28 May 1999


Train to Kuranda


We came down to breakfast a bit late - most of the stuff was taken.  It mainly consisted of hot things to put on toast: beans, tomatoes, a beef mince, and spaghetti.  Seems to be a popular thing here.

The skyrail shuttle picked us up at the motel and took us to a train station.  On the way, the shuttle picked up a group of older people sporting all sorts of biker memorabilia: shirts, hats and tatoos.  We later learned that these people were members of the Ulysses Club, a biker club for older people.  You have to be at least 40 to join.  The club was having their annual meeting in Cairns. [Ulysses is also the name of a native blue and black butterfly.]


  • View of the mountains from inside the train
  • A waterfall sprays the train
  • Waiting for the train to be repaired
  • The train slowly wound its way up the forest-covered mountains.  We talked with the people sitting in our booth - it was an old-style train booth with wooden seats that faced each other.  An older couple was part of a larger group that gets together every once in a while to tour different parts of Australia.  They were from Melbourne, although the man was originally bron in Scotland.  They had their grandson with them, who spent a good deal of the time taking a nap.  The other couple was from a suburb of Sydney and was here to celebrate their anniversary.  Because the train broke down at a scenic overlook, we had plenty of time to get to know each other.  Everyone was friendly.


  • Barron Falls lookout from train stop
  • The overlook was of the Barron Falls, which had a long drop into the valley below.  Most of the train ride wasn't as scenic; the views were obscured by the thick covering of trees.  We had passed through 15 tunnels before reaching Kuranda.


  • Daria at the Rainforest View Cafe
  • We stepped off the train and followed the herd of tourists into the town of Kuranda.  It seems that this town's sole purpose was to get money from the tourists while they transfer from the train to the skyrail.  Today was a market day, which meant double the number of people selling stuff.  Here's a sample of the things for sale: little deformable heads, kangaroo fur postcards, all sorts of t-shirts.  We ate at the Rainforest View Cafe, which had a deck facing the rainforest valley.  They featured a buffet of Thai and Italian foods, so we both had that.  While we stayed there, two whole tour bus loads of Asians had eaten lunch.  We noticed that the food didn't sit well with some of them, but we had no problems.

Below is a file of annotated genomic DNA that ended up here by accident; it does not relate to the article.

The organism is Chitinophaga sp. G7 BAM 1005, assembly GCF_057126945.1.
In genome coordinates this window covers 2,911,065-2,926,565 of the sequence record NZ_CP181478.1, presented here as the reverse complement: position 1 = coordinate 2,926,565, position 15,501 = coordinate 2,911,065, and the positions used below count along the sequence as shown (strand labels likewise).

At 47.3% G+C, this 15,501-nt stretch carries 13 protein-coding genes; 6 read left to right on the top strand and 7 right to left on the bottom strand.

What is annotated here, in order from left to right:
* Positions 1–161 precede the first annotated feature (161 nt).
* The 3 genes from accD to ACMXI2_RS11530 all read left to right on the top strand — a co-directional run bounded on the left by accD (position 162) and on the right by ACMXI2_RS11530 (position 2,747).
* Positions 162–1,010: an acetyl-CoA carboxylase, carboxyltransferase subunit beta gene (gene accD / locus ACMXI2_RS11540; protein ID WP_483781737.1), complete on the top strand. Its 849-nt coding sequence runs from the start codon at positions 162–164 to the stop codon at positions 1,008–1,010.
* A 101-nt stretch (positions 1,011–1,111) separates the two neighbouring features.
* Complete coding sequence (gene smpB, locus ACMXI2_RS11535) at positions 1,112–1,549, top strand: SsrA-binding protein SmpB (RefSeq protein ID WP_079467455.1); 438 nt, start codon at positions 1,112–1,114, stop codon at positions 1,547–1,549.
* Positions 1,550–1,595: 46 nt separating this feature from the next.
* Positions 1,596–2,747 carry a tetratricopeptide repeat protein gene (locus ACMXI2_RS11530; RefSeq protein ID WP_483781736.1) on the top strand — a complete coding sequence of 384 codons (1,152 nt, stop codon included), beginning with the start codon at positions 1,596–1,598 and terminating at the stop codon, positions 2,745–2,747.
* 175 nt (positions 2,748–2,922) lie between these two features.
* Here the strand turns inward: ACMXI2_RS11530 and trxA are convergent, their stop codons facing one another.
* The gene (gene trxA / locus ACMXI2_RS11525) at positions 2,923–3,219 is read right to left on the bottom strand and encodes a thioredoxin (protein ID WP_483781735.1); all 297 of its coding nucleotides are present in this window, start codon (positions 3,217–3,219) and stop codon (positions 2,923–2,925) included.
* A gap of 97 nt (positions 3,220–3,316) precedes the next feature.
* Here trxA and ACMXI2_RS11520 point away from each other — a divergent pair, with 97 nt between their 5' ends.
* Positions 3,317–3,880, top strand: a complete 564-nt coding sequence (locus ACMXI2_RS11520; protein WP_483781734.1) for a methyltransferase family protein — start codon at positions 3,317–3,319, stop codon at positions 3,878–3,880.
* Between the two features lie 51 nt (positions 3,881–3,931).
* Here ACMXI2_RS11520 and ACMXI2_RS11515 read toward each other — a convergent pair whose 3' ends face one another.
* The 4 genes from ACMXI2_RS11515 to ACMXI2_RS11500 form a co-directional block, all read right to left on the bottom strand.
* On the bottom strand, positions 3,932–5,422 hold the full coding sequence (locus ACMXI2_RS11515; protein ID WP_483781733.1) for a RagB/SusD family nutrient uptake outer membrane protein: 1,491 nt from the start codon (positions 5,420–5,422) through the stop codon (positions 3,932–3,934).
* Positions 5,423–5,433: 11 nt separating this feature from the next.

The Skyrail Over Rainforests


  • Daria walking in the rainforest
  • Barron Falls lookout from skyrail stop
  • View of the rainforest treetops
  • Barron Gorge
  • Ascending the last mountain
  • View of the coast while descending
  • Us in the gondola
  • The trip back on the skyrail gondolas made the whole trip worthwhile.  We were lifted above Kuranda Village, above the level of the trees until we could see the whole of the valley.  Apart from a slight wind and the hum of the machinery, the trip was very peaceful.  There were two stops along the way, which made for 3 legs of the journey.  The first leg, we shared a ride with a woman from Cairns and her friend visiting from Perth.  We got off at the first station, which had several lookouts over the Barron Falls.  From this angle, we could see the hydroelectric plant.  There was also a museum which described what made this a rainforest, what creatures we might see, and how delicate the enivornment is.  Our travel companion for the second and third legs was a quiet German student.  The second leg featured a panoramic view of the mountains, plus we could stare down into the depths of the rain forest.  We could not see the bottom!  The third leg descended to the ground station; at the highest point, we could see the coastline and the town of Cairns to the south.

    While we waited for our bus at the ground staion, we talked with a couple who were members of the Ulysses Club.  They lived outside of Brisbane and had rode up to Cairns on their bikes.  The gentleman said they travelled as fast as 200 kmph. [I don't know what the speed limits are on the coast, but I'm sure it's not that fast!]  They mentioned that they'll be in a parade tomorrow morning with the other bikes - a total of 3,000 riders.

    Once we retuned to our hotel, we relaxed by the pool before heading tinto town.  We walked 9 blocks to a place called the Red Ochre Grill; they specialized in recipies featuring Aboriginal ingredients.  I had a kangaroo steak, and Daria had emu - the two animals featured in Australia's coat of arms.  The kangaroo was a bit sinewy, but the sauce was sweet and tasty.  The emu tasted like ostrich, which is a dense meat.  As strange as it was, this was my favorite meal to date.  The wines were delicious, but they made me sleepy.  During the course of the meal, we were served by each of the people working there.  One waitress mentioned that many of the staff were vegans.  I wondered what they thought of our meal.

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